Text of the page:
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Switar 1.6 10mm lens Great Condition Focus Ring Stuck Help


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#1 Kirk Billingsley

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Posted 02 September 2017 - 09:32 PM

Hello, growing bored of super 8 use I have just purchased a mint Beaulieu R16 package with multiple accessories and three Switar lenses. All in very good cosmetic condition. The 100mm and 25mm are in perfect working order. The 10mm is pristine but the focus ring is stuck on 30 Feet, it will not budge. I've tries lubrication overnight, I loosened the set grub screws and it of course turns but the cam. This was the one that I really wanted to use right off.

 

I looked on Old Timer Cameras in the UK for repair manuals as that is where I have purchased all my super 8 ones. Looked on Craigs Camera and nothing there either. Google and youtube have also been a bust.

 

I'm hoping someone here may have an idea how to remedy this problem.

 

Thank you in advance for any support

 

Kirk Billingsley


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#2 Dom Jaeger

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Posted 02 September 2017 - 09:57 PM

It's a common problem with Switars, they used a particular grease which can turn very hard over time. The only solution is to remove the old grease and relubricate the threads.

Unfortunately you will lose the back-focus collimation, but if eye-focussing anyway it's possible to reset it roughly by eye. Taking measurements can help.

You need to remove the 3 grub screws around the focus ring and pull the rear helical out. It will have a key that locates in one of the multiple keyways, which orients the witness mark so as to be visible when the lens is screwed onto your camera.

The helical will be very stiff and may need heating gently and/or some thinners in the threads to loosen. Once apart you can clean and relubricate both threads.
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#3 Kirk Billingsley

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Posted 03 September 2017 - 01:01 AM

Just the the Nikon R10 and 8 with their meter lubrication. Had an idea that might be the case but was also thinking mechanical. Thanks for the detailed response, this will be a fun little project.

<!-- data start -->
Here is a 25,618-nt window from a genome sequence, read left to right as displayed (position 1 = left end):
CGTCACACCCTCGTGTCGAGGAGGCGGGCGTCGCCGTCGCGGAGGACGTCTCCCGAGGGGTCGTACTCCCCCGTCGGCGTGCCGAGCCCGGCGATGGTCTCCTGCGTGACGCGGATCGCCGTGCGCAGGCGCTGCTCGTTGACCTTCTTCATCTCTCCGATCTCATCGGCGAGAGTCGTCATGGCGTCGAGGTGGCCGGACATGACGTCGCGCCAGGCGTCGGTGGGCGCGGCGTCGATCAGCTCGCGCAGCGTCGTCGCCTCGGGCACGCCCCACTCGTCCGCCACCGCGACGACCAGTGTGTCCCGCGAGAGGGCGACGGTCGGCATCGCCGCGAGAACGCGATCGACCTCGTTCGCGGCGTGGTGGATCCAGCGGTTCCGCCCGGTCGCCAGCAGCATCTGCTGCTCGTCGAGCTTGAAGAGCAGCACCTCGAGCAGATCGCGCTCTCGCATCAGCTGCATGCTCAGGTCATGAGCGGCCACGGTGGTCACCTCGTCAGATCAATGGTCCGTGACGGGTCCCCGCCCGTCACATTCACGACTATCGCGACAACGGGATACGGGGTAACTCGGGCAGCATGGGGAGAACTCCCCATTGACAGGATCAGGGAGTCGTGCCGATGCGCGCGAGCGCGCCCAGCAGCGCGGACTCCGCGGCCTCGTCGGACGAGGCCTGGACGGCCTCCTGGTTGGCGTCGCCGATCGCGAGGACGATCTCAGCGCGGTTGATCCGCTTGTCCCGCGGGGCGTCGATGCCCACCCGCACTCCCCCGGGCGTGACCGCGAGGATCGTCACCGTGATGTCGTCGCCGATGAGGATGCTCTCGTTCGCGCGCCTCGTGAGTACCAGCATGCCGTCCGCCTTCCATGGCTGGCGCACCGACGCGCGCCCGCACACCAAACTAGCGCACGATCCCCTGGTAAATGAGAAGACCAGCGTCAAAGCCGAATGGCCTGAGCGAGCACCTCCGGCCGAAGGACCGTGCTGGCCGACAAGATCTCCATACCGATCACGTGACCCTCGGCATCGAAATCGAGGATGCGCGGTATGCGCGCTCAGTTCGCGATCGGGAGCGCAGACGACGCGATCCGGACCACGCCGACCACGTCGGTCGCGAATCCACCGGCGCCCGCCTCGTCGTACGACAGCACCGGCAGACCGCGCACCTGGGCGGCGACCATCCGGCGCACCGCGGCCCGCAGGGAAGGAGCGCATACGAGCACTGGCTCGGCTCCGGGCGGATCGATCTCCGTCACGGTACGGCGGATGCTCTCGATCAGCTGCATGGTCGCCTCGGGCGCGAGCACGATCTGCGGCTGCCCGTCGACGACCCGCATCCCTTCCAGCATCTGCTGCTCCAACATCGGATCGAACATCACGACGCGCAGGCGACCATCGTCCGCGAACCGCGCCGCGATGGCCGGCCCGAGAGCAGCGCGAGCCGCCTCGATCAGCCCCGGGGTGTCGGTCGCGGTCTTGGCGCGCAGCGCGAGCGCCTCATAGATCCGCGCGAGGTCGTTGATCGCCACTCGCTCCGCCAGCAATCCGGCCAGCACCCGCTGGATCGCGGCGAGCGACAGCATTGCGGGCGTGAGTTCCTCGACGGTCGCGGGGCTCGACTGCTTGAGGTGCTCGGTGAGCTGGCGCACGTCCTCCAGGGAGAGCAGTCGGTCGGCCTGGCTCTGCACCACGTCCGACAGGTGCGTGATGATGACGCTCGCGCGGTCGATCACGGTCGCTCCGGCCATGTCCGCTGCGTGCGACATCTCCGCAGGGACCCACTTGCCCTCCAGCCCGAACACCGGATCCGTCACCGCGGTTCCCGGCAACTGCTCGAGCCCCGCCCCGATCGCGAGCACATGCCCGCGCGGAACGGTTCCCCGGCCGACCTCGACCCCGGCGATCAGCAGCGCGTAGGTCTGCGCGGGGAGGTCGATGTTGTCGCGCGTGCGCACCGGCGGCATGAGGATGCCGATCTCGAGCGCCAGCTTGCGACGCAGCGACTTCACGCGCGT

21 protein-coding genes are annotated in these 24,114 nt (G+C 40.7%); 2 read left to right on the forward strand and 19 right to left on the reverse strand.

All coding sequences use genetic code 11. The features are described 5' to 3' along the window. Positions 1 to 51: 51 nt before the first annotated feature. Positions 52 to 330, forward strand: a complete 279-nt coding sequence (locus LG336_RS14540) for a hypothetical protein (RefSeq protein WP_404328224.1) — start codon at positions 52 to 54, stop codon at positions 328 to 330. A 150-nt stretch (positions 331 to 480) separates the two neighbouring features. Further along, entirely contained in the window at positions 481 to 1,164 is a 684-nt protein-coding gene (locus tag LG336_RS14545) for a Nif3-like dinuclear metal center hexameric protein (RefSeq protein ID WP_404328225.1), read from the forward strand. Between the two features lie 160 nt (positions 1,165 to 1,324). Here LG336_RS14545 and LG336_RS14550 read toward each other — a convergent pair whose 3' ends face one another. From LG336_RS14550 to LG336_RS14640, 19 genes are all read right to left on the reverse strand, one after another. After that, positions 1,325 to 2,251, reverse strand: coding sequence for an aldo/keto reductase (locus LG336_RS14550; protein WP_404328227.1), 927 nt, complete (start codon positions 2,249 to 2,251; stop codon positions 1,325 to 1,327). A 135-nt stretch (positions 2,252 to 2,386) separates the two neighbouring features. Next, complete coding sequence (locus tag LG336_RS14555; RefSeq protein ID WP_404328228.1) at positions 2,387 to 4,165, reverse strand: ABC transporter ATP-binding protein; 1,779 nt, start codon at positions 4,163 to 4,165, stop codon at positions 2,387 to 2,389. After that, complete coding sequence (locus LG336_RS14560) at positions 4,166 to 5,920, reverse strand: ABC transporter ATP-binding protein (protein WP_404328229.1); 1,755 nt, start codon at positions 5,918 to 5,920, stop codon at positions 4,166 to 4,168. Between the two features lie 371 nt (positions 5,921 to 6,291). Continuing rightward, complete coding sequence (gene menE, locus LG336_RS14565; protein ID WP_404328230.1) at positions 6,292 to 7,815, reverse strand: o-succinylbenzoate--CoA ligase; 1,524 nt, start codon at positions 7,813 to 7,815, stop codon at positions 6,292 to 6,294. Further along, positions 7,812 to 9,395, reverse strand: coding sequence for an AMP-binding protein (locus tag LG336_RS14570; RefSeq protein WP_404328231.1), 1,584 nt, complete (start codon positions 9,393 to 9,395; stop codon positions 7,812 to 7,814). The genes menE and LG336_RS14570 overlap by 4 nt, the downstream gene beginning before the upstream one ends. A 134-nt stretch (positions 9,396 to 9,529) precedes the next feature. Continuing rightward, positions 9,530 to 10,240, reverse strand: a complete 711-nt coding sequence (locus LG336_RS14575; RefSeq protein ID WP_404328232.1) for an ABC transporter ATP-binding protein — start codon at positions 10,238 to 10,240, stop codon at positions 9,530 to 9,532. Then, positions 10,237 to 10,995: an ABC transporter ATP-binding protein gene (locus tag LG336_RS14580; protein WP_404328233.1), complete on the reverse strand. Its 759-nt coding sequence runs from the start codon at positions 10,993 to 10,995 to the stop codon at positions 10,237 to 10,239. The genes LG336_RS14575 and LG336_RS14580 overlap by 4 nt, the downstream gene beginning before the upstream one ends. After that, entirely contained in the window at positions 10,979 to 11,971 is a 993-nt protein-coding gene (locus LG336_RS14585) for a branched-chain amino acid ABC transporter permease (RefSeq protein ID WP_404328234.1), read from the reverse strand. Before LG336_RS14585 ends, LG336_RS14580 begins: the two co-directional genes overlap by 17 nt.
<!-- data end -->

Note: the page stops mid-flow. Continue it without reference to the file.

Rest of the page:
Thanks again.

 

Kirk


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#4 Robert Hart

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Posted 03 September 2017 - 01:43 PM

DANGER Will Robinson. Anything but really gentle and very slowly increasing heat near optical glass is an invitation to disaster and invitation accepted. If you have warm glass and you bring it into a cool environment, shock cooling will crack it. My personal preference would be to attempt to rejuvenate the frozen lube with thinners first but not so much as to have it go inside onto the glass elements or you may end up with stain glass and stains creeping inside of celled doublets - game over.


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#5 Dom Jaeger

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Posted 03 September 2017 - 07:36 PM

Yes that's a valid warning Robert. Excessive heat can cause issues with lens glass, including separation, softening of compounds that sometimes hold elements in place, and even cracked elements. It can also deform plastic parts like cam followers or Teflon shims. I sometimes have to use heat on lenses to remove strongly secured grub screws or lock rings, but I'm very careful about it, and have a heat gun that is adjustable and narrowly focussed.

 

In this case I was suggesting using gentle heat on the rear helical after removing it from the lens body, so just the two metal threaded rings. But certainly try thinners first.

 

I should reiterate that removing the helical (even undoing the grub screws and turning the ring) will lose the precise back-focus setting relative to the focus scale, so the scale will not be reliable and infinity may not be sharp. You really need a collimator to set something like a 10mm accurately.


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#6 Jean-Louis Seguin

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Posted 04 September 2017 - 08:58 AM

I sometimes use a C-mount extension tube or an old turret to provide a better grip on the back end. Using rubber gloves helps. Just pull straight out.
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#7 Simon Wyss

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Posted 04 September 2017 - 09:39 AM

It happens occasionally that I submerge a lens in white spirit over night. Only all metal and glass systems, of course. A Switar 10-1.6 is such a candidate. Once apart everything must be cleaned, down to the last diaphragm blade and bolt.


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